Why Matthew Chose To Be A Living Kidney Donor:

The kidney transplant wait list has been increasing sharply in the US over the past two decades. Most transplants come from deceased donors — people who elect to donate their organs when they die. But there's another large source of potential kidneys: living donors. Since we have two kidneys, most people can share a kidney with other people. Most living donors give a kidney to someone they know, like a relative or a friend. But there are also non-directed living kidney donors, other wise known as altruistic donors or good samaritans. Watch this video to see the story of one such donor, Dylan Matthews.

Written Testimonial:

“If it can help someone, my goodness yes, do it. What’s the downside?” - Marc (Living Kidney Donor)

Marc is a pragmatic man. A former venture capitalist and the current executive vice president of the Steadman Hawkins Research Foundation, Marc didn’t get where he is today by letting emotion rule the day. To Marc, life is about analyzing the facts and making a decision accordingly. Nothing more. “But, there are times one has to say, ‘What the heck? Go for it,’” he says.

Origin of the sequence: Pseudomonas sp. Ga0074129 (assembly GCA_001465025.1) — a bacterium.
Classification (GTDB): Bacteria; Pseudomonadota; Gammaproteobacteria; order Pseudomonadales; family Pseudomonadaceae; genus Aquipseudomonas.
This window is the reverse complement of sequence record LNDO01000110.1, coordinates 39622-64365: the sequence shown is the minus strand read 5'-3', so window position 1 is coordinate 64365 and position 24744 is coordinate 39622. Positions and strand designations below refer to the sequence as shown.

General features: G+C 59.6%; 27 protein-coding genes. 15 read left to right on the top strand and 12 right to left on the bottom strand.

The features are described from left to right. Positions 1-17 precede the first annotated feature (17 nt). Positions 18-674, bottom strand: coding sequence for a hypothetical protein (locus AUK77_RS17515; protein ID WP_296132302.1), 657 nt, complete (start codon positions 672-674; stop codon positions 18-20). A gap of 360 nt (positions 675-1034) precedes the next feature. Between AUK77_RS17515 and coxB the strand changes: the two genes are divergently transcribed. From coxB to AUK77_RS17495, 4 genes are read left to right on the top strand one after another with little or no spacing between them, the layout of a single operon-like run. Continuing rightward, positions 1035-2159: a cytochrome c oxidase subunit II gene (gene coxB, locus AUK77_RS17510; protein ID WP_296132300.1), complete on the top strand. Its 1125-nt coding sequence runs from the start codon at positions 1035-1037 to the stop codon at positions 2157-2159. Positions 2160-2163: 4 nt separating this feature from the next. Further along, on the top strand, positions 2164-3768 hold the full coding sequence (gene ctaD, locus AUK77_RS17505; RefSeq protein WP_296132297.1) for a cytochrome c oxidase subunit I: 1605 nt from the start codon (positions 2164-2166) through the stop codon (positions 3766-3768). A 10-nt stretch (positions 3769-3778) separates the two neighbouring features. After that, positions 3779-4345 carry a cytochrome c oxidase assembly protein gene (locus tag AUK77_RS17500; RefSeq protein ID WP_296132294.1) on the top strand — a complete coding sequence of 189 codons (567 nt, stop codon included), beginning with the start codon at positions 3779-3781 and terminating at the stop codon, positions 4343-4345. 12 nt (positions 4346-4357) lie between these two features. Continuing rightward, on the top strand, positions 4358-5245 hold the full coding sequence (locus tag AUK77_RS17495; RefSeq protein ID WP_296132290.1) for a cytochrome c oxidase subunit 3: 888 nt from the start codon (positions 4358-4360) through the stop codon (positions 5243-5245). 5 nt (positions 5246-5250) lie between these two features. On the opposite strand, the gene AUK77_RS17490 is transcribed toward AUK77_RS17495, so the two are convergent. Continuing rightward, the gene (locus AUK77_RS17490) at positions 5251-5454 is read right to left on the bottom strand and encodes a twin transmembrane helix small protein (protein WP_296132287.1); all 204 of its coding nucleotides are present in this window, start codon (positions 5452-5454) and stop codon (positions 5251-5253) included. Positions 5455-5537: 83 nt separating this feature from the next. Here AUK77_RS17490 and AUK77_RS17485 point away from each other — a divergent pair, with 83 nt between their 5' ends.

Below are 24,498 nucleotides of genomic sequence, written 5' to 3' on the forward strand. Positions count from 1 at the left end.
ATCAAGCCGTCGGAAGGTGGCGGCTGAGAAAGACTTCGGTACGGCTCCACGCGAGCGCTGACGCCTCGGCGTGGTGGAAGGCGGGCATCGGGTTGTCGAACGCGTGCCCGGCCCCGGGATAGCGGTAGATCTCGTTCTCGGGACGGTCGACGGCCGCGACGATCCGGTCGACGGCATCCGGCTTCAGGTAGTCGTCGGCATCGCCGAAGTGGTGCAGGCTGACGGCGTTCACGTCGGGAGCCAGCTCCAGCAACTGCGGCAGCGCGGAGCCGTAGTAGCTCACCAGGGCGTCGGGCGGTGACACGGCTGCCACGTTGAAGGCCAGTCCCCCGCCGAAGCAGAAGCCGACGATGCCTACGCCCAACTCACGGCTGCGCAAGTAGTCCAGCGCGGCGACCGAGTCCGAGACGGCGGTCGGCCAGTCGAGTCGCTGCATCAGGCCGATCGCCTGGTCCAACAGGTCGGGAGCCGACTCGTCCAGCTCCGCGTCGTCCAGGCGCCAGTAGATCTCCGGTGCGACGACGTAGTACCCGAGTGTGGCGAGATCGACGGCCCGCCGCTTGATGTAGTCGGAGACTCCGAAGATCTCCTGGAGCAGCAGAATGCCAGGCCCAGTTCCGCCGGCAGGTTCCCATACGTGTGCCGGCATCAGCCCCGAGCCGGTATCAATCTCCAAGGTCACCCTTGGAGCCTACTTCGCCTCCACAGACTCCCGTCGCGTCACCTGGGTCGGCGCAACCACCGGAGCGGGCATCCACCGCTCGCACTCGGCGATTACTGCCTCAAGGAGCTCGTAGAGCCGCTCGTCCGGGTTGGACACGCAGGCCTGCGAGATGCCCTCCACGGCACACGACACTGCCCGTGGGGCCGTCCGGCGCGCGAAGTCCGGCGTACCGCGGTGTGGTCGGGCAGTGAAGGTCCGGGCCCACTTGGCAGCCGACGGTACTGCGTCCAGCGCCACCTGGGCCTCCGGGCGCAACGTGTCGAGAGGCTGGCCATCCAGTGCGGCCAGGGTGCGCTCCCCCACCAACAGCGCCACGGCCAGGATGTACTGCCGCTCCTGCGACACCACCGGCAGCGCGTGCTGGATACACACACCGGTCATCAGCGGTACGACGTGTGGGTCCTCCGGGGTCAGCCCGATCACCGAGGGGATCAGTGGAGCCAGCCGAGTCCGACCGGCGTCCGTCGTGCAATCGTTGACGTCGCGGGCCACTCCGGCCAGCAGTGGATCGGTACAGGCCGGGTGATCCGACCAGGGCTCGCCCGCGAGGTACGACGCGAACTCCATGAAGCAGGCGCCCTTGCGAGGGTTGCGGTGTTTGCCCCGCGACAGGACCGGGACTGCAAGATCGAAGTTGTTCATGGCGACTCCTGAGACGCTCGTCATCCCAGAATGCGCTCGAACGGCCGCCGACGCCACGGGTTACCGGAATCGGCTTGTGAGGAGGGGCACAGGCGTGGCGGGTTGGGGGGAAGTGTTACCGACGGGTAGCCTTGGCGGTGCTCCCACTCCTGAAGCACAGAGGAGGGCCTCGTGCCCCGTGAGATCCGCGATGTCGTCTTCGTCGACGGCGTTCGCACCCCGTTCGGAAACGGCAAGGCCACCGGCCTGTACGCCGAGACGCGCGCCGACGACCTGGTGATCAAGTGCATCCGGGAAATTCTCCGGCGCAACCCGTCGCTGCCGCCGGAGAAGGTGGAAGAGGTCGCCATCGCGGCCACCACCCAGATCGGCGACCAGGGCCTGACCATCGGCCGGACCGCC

So when his older brother needed a kidney, Marc gave him one, and he did it without a ton of emotion or debate.

“If you see someone standing in front of a dangerous situation, you do something to stop impending disaster,” Marc said matter-of-factly. “It’s what we’re supposed to do.”

Marc’s older brother, Alexander, was diagnosed with kidney disease before he was old enough to walk. Back then, the doctors told Alexander’s parents he probably wouldn’t live to enter kindergarten. But he did. Then the doctors said he wouldn’t live to see his 10th birthday. But he did.